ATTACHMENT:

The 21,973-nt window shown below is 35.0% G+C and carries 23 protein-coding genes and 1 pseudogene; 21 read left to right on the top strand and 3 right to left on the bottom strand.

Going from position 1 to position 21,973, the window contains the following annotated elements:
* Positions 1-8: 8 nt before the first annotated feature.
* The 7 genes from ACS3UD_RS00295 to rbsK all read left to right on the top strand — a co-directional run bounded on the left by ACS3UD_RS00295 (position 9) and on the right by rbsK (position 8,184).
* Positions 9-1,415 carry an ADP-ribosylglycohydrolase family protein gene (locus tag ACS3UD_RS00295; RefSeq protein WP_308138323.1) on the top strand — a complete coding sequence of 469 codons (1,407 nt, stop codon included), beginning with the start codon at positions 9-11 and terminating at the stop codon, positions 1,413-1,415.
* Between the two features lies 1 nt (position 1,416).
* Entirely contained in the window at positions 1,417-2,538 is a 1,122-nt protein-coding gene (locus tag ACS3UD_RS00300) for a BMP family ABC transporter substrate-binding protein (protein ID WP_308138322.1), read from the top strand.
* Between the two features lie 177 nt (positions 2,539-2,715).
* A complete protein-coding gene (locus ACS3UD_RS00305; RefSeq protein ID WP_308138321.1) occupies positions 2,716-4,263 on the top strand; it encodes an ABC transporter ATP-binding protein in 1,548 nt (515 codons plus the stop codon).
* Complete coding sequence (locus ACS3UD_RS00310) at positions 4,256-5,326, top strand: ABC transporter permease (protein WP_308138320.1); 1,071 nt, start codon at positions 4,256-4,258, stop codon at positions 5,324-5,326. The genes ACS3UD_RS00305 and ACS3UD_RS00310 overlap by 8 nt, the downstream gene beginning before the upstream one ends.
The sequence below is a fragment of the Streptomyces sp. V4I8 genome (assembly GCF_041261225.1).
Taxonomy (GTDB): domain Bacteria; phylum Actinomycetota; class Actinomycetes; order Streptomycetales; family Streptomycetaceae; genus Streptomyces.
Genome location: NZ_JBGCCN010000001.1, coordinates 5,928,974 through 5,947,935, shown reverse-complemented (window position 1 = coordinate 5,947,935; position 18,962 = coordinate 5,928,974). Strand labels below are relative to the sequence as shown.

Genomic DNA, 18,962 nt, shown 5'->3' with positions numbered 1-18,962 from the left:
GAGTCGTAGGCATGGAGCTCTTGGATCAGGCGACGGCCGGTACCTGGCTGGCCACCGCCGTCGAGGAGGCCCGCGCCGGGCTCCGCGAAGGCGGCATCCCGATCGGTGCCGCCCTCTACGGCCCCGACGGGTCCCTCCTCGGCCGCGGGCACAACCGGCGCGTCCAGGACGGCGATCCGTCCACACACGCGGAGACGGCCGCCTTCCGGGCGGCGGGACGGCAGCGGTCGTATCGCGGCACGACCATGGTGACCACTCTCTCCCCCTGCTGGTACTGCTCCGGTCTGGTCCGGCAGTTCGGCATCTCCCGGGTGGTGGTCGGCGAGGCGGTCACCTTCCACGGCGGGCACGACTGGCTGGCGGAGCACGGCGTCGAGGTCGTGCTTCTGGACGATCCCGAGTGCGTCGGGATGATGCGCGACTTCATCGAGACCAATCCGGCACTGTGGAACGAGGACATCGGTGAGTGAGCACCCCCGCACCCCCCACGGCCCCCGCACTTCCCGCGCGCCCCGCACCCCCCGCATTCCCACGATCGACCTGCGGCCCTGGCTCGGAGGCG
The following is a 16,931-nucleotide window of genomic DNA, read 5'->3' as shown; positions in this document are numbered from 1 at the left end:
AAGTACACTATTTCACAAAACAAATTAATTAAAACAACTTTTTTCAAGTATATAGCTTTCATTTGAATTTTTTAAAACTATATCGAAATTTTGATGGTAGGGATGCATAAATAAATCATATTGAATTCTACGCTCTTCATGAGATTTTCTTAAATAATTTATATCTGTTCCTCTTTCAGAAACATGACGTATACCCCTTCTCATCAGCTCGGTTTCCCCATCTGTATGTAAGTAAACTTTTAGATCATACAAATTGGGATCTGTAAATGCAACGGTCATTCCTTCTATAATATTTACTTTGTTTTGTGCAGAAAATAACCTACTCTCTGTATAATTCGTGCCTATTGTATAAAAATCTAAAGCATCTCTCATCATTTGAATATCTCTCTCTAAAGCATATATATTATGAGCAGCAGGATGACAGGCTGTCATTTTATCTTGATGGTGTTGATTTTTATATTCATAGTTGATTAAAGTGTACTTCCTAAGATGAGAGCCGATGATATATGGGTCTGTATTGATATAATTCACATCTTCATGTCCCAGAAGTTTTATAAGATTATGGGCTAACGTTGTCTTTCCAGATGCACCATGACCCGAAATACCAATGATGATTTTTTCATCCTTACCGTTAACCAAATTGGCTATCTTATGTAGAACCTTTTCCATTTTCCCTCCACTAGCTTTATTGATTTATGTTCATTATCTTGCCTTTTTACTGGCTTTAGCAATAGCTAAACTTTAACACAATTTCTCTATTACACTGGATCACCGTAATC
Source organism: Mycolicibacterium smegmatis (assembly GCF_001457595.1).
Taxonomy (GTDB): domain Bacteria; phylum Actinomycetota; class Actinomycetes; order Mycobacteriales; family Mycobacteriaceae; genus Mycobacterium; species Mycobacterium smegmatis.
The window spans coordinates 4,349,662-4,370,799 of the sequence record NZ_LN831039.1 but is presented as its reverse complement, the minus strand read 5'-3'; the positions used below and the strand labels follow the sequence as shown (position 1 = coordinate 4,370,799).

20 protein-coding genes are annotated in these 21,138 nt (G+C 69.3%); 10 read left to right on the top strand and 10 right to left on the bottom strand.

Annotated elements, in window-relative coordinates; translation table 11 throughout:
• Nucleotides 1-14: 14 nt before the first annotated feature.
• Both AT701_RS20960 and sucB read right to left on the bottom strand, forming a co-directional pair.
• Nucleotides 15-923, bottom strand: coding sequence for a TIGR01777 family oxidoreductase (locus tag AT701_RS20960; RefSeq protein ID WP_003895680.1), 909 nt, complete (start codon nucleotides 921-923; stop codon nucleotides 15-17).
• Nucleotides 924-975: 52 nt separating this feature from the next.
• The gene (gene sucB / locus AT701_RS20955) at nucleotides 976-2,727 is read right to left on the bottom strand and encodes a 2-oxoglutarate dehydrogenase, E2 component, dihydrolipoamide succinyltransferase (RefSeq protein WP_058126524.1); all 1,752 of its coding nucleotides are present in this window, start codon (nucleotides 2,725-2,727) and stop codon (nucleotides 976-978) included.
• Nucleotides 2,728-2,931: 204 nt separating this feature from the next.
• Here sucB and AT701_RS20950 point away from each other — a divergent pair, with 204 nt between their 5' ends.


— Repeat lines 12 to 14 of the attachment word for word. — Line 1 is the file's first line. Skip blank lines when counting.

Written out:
Taxonomy (GTDB): domain Bacteria; phylum Actinomycetota; class Actinomycetes; order Streptomycetales; family Streptomycetaceae; genus Streptomyces.
Genome location: NZ_JBGCCN010000001.1, coordinates 5,928,974 through 5,947,935, shown reverse-complemented (window position 1 = coordinate 5,947,935; position 18,962 = coordinate 5,928,974). Strand labels below are relative to the sequence as shown.

Genomic DNA, 18,962 nt, shown 5'->3' with positions numbered 1-18,962 from the left: